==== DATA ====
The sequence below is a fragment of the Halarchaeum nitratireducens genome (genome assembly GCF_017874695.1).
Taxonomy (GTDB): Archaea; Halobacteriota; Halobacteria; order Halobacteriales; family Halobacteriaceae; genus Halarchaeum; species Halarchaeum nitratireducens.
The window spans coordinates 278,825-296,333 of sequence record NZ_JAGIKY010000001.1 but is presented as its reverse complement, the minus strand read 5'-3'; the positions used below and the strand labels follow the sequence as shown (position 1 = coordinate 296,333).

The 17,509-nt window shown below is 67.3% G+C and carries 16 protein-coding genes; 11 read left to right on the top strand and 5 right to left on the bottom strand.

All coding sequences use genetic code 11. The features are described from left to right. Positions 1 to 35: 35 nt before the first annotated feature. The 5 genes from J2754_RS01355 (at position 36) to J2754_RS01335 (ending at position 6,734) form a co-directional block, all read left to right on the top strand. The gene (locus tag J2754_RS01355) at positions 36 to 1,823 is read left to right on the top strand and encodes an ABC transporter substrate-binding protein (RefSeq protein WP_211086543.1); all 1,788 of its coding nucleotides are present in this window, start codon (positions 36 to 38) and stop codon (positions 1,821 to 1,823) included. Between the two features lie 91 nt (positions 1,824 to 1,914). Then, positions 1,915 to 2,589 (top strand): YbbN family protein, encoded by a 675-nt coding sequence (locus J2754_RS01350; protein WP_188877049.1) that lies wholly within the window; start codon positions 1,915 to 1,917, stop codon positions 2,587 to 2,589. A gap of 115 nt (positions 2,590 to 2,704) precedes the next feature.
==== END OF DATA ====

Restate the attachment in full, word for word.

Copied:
The sequence below is a fragment of the Halarchaeum nitratireducens genome (genome assembly GCF_017874695.1).
Taxonomy (GTDB): Archaea; Halobacteriota; Halobacteria; order Halobacteriales; family Halobacteriaceae; genus Halarchaeum; species Halarchaeum nitratireducens.
The window spans coordinates 278,825-296,333 of sequence record NZ_JAGIKY010000001.1 but is presented as its reverse complement, the minus strand read 5'-3'; the positions used below and the strand labels follow the sequence as shown (position 1 = coordinate 296,333).

The 17,509-nt window shown below is 67.3% G+C and carries 16 protein-coding genes; 11 read left to right on the top strand and 5 right to left on the bottom strand.

All coding sequences use genetic code 11. The features are described from left to right. Positions 1 to 35: 35 nt before the first annotated feature. The 5 genes from J2754_RS01355 (at position 36) to J2754_RS01335 (ending at position 6,734) form a co-directional block, all read left to right on the top strand. The gene (locus tag J2754_RS01355) at positions 36 to 1,823 is read left to right on the top strand and encodes an ABC transporter substrate-binding protein (RefSeq protein WP_211086543.1); all 1,788 of its coding nucleotides are present in this window, start codon (positions 36 to 38) and stop codon (positions 1,821 to 1,823) included. Between the two features lie 91 nt (positions 1,824 to 1,914). Then, positions 1,915 to 2,589 (top strand): YbbN family protein, encoded by a 675-nt coding sequence (locus J2754_RS01350; protein WP_188877049.1) that lies wholly within the window; start codon positions 1,915 to 1,917, stop codon positions 2,587 to 2,589. A gap of 115 nt (positions 2,590 to 2,704) precedes the next feature.